"What company would risk setting up a business model based on Jon's software when it is very likely that Apple could get a restraining order to halt its use, then spend as much time and money as necessary to win the case?" wrote one reader to News.com's TalkBack forum.

You don't have to be a Silicon Valley icon to be targeted by hackers. If you're a write-in candidate without major political party recognition, there's nothing quite like mysterious malware radiating from your Web site to earn you a little extra publicity.

That's what happened this week to Ted and Fran Gianoutsos, a husband-wife team running for governor and lieutenant governor, respectively, in Alaska's race.

Late last week, the candidates' Webmaster logged in to do some updates on the site, only to find that his "firewall went crazy." The problem? A 2-year-old Visual Basic script worm known variously as VBS.Gaggle.D, I-Worm.Gedza and VBS/Gedza.A, apparently had wriggled its way into each page of the Gianoutsos' minimalist campaign site.

"It's fairly innocuous other than the fact it...tries to change your home page to an Avril Lavigne picture that is sitting out there on a server somewhere," the site's Webmaster said.

Being hacked is never fun. What is fun during an election season is to take a look at the best of the worst campaign Web sites, from a Democrat whose dog pens his Web site to Republicans with blogs but no entries. And while Libertarian candidates may never achieve much at the ballot box, they do win hands down when it comes to Web site design.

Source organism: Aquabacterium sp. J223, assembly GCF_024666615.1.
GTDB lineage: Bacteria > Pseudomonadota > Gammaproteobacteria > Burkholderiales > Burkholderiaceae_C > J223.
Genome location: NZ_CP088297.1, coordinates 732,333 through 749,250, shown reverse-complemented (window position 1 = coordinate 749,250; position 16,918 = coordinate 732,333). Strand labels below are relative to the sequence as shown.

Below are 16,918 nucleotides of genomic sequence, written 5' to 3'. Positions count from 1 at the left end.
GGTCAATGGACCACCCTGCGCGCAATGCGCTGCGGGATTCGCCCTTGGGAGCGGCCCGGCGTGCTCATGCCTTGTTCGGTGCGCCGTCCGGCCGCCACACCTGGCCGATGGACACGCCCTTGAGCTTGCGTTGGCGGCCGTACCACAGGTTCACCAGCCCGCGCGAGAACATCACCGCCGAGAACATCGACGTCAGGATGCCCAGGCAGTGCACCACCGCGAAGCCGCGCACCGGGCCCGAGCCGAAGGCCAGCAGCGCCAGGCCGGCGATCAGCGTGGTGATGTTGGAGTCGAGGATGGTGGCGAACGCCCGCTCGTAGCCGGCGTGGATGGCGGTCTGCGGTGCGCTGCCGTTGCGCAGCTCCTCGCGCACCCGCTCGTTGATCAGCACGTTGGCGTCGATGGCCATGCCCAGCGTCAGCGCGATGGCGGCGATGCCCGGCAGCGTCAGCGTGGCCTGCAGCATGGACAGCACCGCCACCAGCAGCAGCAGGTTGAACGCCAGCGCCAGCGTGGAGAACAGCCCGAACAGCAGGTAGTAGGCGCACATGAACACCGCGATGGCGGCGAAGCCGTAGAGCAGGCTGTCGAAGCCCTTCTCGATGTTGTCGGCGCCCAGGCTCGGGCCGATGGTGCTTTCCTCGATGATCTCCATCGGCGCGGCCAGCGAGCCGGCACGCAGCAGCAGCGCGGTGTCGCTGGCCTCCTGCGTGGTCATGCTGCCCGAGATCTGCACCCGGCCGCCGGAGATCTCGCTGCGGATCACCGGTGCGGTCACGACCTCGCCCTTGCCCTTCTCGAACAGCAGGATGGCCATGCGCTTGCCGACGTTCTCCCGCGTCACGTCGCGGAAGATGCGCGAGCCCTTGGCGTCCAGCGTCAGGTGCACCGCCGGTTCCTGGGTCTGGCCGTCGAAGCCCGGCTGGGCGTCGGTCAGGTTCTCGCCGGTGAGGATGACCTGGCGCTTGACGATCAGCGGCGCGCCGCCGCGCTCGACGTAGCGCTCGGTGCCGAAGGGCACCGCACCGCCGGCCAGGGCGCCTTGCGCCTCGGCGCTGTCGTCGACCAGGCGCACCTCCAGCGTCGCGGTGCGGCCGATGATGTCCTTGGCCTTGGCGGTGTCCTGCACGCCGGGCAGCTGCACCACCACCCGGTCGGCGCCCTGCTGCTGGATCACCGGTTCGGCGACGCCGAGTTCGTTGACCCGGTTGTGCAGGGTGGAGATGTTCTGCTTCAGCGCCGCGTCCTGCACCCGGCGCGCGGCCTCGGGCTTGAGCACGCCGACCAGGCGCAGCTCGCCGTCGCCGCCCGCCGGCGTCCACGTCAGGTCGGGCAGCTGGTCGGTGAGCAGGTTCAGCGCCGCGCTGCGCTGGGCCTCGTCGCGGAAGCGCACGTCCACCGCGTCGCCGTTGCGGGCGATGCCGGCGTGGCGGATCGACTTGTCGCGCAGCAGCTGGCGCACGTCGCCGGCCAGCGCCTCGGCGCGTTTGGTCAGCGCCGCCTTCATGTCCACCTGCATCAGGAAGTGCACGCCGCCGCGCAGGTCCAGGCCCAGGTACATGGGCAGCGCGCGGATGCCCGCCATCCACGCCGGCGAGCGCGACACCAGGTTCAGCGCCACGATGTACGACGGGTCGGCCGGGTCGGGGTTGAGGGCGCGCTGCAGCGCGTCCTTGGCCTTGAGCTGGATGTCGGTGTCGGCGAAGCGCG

Linux face-off
Oracle will sell support to Red Hat Linux customers and offer its own free clone of the open-source operating system, posing a major competitive challenge to the leading Linux seller.

"As of this moment, Oracle is announcing full support for Red Hat Linux," Chief Executive Larry Ellison told thousands of attendees at the Oracle OpenWorld conference in San Francisco. "If you are a Red Hat support customer, you can very easily switch from Red Hat support to Oracle support."

Becoming an operating-system company is one of a series of bold attempts at growth by Oracle, which in recent years also has acquired small and large rivals. Many major computing companies have embraced Linux, but until now all have chosen partnerships with Linux companies rather than direct competition.

Web 2.0 is a driving force in Oracle's "Fusion" project to merge various technologies picked up in its acquisition spree, a top executive said Wednesday. Service-oriented architecture is also key in the creation of Fusion software, said John Wookey, Oracle's senior vice president of application development.

The Fusion project aims to meld technologies from PeopleSoft, J.D. Edwards and Siebel Systems. Oracle anticipates the first Fusion applications will be released next year, with the suite slated for 2008.

People are increasingly entering the work force never having lived their lives without the Internet, he noted. That means they expect collaboration tools, instant messaging, search and other Net-related technologies to be an integral part of their tools in the workplace, he added.

Oracle also announced a beta version of its Oracle Database 11g during the annual users conference. Database 11g beta includes 482 new features designed to address a range of database issues, from the need to retain more information to data compression to the handling of parallel upgrades.

Also of note
A new Google tool will let people use Google's search platform to create search engines focused on their content of choice...Malicious remote-control software continues to be one of the biggest threats to Windows PCs, according to a new Microsoft security report...Windows Vista has lots of new photography features, but not all of Microsoft's ideas are clicking with digital shutterbugs.